So, that happened and I had to spend a considerable amount of time choosing new passwords.
I really didn’t write about how I manage my passwords. I thought about writing this tip because it’s a game of battle between convenience and confidentiality.
People choose weak passwords because they are easy to remember. But easy to guess at the same time. People use the same password with many websites so they have to remember only one. However, a stolen password unlocks an entire treasure for an attacker.
Despite there are password management tools available I completely rely on my brain. But how many to remember? I have 50+ things to protect with passwords. Am I going to use a single password for all? No! Am I going to use 50+ different passwords? Again no! This is where you have to balance between convenience and security.
First I add all of my things (machines, routers, encrypted archives, websites) into a task management tool. I don’t remember each of them in hand, so as I remember them I add them to my backlog.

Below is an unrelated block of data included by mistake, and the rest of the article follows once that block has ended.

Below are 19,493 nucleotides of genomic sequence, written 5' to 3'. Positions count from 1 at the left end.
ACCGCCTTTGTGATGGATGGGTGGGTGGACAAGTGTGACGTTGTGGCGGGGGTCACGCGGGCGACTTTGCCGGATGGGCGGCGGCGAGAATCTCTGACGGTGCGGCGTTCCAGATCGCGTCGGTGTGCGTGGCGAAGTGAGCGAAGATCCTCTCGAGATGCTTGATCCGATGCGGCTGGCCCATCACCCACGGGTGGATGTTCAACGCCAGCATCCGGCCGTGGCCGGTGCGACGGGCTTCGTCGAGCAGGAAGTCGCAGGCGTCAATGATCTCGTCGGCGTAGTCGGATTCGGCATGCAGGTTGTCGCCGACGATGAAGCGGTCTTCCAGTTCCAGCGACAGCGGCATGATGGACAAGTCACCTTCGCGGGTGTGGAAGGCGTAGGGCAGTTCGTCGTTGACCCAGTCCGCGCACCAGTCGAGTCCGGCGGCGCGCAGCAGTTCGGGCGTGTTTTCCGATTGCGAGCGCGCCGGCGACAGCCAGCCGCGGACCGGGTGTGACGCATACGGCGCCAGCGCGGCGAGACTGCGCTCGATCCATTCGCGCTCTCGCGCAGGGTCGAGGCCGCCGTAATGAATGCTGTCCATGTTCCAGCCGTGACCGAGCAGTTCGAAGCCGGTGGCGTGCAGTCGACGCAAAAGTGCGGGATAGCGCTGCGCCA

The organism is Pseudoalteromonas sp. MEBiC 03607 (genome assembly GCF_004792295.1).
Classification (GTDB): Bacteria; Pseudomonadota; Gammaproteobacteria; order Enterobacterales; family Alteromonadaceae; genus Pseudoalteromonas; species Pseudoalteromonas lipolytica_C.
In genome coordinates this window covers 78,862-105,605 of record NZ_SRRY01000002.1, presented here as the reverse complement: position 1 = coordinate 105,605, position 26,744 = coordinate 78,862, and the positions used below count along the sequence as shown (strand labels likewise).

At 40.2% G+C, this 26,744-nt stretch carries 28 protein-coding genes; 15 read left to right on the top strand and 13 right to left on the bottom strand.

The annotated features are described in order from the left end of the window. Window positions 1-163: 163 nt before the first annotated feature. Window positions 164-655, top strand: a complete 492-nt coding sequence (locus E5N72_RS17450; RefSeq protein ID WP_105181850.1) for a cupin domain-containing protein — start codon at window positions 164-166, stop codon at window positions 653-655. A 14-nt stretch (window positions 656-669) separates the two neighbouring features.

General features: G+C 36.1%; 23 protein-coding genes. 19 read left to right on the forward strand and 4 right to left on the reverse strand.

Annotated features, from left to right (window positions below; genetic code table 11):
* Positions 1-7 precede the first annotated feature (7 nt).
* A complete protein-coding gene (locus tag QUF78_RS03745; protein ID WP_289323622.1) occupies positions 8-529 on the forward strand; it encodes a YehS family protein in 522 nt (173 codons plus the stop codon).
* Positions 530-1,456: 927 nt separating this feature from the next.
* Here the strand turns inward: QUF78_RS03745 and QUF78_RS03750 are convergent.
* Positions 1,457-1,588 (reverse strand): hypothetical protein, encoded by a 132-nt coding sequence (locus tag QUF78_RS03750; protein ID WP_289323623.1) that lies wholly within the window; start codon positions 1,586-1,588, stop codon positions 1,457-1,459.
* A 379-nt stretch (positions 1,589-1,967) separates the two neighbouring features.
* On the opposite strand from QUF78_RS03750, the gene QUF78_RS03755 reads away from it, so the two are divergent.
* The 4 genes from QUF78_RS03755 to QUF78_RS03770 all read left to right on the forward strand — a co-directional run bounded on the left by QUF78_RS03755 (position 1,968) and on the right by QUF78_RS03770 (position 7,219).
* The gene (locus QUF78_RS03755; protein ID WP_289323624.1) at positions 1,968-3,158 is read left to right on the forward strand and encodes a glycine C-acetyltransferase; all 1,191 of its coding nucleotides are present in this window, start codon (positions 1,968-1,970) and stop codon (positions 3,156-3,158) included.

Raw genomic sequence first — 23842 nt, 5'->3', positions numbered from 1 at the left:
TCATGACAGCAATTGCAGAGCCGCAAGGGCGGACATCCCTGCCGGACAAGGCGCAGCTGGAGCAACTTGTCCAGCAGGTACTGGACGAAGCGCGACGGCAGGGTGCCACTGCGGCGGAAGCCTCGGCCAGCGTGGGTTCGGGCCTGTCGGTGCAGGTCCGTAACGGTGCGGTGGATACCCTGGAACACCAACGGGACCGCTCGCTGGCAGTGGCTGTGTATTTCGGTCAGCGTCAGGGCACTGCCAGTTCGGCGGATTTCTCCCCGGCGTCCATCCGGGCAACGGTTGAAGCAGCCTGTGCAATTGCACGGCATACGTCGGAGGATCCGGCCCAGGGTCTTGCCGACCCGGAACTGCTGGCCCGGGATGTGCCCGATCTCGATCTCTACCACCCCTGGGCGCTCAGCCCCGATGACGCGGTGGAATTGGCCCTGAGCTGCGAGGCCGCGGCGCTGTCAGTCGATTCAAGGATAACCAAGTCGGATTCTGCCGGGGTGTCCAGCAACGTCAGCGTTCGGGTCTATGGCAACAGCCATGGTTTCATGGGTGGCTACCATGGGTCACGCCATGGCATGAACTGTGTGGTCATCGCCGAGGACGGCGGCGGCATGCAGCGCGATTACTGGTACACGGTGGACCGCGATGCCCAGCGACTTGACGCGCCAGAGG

My backlog has several lists.
- Physical assets – computers, backups, routers, mobile phone, etc
- Office – work related ones, anything that belongs to my employer
- Finance – bank, anything that has access to my money
- Critical – email, anything that has a serious impact on my privacy
- Medium Importance – as it says
- Low Importance – I don’t mind losing these accounts
- No SSL – websites that are non-HTTPS
- Untrusted – websites that I suspect for storing passwords in plaintext
Passwords built for each of these sets will follow a different text pattern that is a synthesised fake word. Want an example? Read about how Google caught Microsoft red-handed and you’ll see a couple of examples there. I synthesise fake words that do not even exist in the English dictionary. Fake words that I haven’t even googled to find out existence. While it’s all echoing in my mind, I don’t even whisper them in the shower.
Next thing is l33t. I make it pAr3!@|ly l33t. Randomly by making sure my new contains upercase, lowercase, numbers and punctuation.
Eight different fake buzzwords –> eight password skeletons –> many number of passwords
That’s how changing passwords work for me. It’s could be several hours of effort. Next steps are training my fingers for the new password, and then following my to-do list to change 50+ passwords, one list at a time.